Did you think that bullying was only a schoolyard problem? Think again!
Did you think that bullying was only a schoolyard problem? To give you some perspective on just how much bullying there is in the workplace, it might help to know that there are multiple groups (e.g., WBI and IAWBH) that are dedicated to studying and eliminating workplace bullying! In a 2014 study, WBI found that 65 million Americans were affected (either directly or indirectly) by workplace bullying.
Workplace bullies are usually (you will not be surprised to hear) the bosses. As happens in most workplaces, leaders are placed into positions of power based on their business results but not usually based on their people skills. Naturally, not all bosses with low people skills are automatically bullies. Many simply have low leadership skills, and are unable to deal effectively with others. It’s those that treat others in an abusive fashion, and do it again and again, that can be defined as bullies.
What does a workplace bully look like?
Perhaps it’s someone that yells at everyone, tells them they’re stupid, threatens them, never shows any sort of satisfaction or gratitude in the work of others (in fact, it’s likely the bully will take the credit). Input is not only not valued, attempts at providing it are firmly and rudely rebuffed; employees who try may even be made into “an example” of someone who thinks they are smarter than the boss and doesn’t know how to follow instructions.
As noted before, the results of the WBI study included employees that were both directly and indirectly affected by workplace bullying. Perhaps you don’t feel that you have been directly bullied by a boss or co-worker, but maybe you have witnessed it happening. Think about what it would be like to be sitting at your desk while one cubicle over from you, your co-worker is being constantly berated by his boss. Do you think that wouldn’t affect you? Don’t you think you would wonder if you’re next? Take this hypothetical situation and multiply it again and again, across companies of all sizes, in every city, across the US and around the world. Is it any wonder that workplace engagement (the level of happiness/satisfaction/dedication to work) is so low?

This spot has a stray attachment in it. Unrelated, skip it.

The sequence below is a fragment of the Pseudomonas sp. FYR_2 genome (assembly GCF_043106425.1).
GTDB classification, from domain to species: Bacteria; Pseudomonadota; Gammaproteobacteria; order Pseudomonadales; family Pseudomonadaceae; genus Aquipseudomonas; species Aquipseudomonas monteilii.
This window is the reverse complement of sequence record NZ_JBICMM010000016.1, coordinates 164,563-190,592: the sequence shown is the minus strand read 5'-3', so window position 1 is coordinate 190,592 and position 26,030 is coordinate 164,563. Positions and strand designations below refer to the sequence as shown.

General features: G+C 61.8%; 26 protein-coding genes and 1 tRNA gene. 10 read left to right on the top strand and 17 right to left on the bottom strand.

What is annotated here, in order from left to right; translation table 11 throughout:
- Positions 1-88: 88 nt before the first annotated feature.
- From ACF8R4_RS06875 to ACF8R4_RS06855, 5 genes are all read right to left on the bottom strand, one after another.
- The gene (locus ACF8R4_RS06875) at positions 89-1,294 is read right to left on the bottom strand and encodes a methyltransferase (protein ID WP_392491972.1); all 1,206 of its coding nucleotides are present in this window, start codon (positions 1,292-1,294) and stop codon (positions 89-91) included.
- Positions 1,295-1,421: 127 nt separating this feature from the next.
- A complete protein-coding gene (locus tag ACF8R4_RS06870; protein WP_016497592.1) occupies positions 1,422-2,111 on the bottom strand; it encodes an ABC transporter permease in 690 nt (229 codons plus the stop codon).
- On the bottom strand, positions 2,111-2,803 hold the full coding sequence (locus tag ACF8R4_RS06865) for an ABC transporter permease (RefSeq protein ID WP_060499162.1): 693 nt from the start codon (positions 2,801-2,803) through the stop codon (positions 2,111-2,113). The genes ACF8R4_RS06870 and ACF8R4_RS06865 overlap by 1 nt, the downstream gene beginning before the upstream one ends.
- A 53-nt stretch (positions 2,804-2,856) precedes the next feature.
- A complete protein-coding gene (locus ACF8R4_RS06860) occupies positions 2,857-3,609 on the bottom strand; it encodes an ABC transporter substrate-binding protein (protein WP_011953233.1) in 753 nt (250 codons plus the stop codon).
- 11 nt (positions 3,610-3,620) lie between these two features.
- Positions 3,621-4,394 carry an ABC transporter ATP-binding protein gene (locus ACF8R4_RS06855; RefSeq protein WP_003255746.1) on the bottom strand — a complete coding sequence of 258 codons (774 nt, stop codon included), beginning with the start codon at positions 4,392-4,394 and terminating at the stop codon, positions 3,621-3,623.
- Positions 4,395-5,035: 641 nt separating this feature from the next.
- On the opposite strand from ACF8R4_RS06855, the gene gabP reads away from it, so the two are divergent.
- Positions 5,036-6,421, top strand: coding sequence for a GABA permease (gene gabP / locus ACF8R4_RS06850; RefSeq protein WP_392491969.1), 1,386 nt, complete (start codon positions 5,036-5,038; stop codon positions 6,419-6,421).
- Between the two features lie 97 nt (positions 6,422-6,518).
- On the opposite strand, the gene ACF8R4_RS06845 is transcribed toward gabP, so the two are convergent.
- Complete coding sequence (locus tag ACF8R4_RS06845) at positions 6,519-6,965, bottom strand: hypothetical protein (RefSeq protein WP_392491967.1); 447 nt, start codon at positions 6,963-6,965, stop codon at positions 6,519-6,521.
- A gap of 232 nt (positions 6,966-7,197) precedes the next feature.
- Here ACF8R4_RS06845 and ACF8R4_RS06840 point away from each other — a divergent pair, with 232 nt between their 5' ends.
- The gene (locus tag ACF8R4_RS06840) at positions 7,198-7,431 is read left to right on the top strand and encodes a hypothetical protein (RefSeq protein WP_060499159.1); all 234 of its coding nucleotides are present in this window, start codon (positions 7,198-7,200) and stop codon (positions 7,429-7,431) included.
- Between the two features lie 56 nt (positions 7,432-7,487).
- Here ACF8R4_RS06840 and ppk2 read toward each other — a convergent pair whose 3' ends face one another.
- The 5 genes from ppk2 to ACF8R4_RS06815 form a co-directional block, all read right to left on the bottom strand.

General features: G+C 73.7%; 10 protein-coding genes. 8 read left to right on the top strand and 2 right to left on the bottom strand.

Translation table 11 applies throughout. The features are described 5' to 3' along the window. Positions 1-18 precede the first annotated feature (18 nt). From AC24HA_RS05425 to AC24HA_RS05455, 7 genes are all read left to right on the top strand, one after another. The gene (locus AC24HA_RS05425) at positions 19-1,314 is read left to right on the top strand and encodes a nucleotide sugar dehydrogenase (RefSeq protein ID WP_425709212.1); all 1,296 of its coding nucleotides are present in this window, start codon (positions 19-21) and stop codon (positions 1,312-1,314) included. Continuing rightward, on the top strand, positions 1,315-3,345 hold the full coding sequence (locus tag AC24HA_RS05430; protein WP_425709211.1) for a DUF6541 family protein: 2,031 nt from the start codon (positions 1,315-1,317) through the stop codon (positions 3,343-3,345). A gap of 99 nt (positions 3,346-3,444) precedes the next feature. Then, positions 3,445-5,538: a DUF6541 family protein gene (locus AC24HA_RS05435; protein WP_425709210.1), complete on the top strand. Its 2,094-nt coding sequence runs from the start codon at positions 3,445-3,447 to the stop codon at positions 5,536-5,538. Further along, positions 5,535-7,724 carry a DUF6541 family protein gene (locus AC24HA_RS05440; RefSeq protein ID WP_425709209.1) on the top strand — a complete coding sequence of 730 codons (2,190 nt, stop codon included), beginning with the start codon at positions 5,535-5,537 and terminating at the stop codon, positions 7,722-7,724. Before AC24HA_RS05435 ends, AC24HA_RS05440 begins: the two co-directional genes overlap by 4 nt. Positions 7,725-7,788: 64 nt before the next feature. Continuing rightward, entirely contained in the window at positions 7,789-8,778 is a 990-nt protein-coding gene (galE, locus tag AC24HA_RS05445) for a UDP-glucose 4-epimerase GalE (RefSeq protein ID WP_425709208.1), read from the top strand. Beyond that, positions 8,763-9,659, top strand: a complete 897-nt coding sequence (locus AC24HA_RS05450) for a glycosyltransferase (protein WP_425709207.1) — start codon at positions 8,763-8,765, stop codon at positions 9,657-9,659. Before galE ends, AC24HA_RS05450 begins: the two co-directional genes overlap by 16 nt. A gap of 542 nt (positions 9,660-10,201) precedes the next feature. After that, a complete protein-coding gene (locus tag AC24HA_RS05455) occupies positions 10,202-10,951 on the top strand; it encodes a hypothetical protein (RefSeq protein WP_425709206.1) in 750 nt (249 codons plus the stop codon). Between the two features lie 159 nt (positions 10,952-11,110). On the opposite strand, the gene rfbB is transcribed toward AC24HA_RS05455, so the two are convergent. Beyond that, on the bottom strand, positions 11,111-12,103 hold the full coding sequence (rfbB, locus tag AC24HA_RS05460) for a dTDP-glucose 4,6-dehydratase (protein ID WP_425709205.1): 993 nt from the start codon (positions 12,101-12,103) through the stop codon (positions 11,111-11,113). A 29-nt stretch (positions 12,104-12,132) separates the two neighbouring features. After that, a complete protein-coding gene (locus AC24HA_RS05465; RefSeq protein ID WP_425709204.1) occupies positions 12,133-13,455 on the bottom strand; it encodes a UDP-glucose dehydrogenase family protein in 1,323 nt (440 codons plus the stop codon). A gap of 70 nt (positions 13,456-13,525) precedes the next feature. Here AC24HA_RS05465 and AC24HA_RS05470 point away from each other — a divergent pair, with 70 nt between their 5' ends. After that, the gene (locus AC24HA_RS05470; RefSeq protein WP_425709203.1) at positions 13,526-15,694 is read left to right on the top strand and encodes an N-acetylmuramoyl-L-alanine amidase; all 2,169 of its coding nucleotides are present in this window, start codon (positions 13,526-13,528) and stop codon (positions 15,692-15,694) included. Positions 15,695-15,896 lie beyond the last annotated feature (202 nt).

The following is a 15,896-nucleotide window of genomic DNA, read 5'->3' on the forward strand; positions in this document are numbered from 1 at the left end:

How do you deal with a workplace bully?
There is no perfect way of dealing with this, and it’s important to remember that you are probably not going to change the behavior of the bully. You can, however, do some things to keep yourself sane while you weigh your options.
You have to start with being honest with yourself about the situation: is this a true bullying situation, or are you just unhappy with your job and you are looking for someone to blame? Assuming that it’s really a bully that you are dealing with, you need to remind yourself – again and again – that it’s not about you. Easier said than done, right? Yes, nobody said this would be easy, and ultimately it’s likely going to be a “band-aid” on a situation that cannot realistically be fixed. If you are truly being bullied, you will likely need to make a tough decision and decide if this workplace is for you.
Have you dealt with a bully in the workplace? How did you handle it? Let us know by leaving us a voicemail at 646-653-9278 or sending us a message here.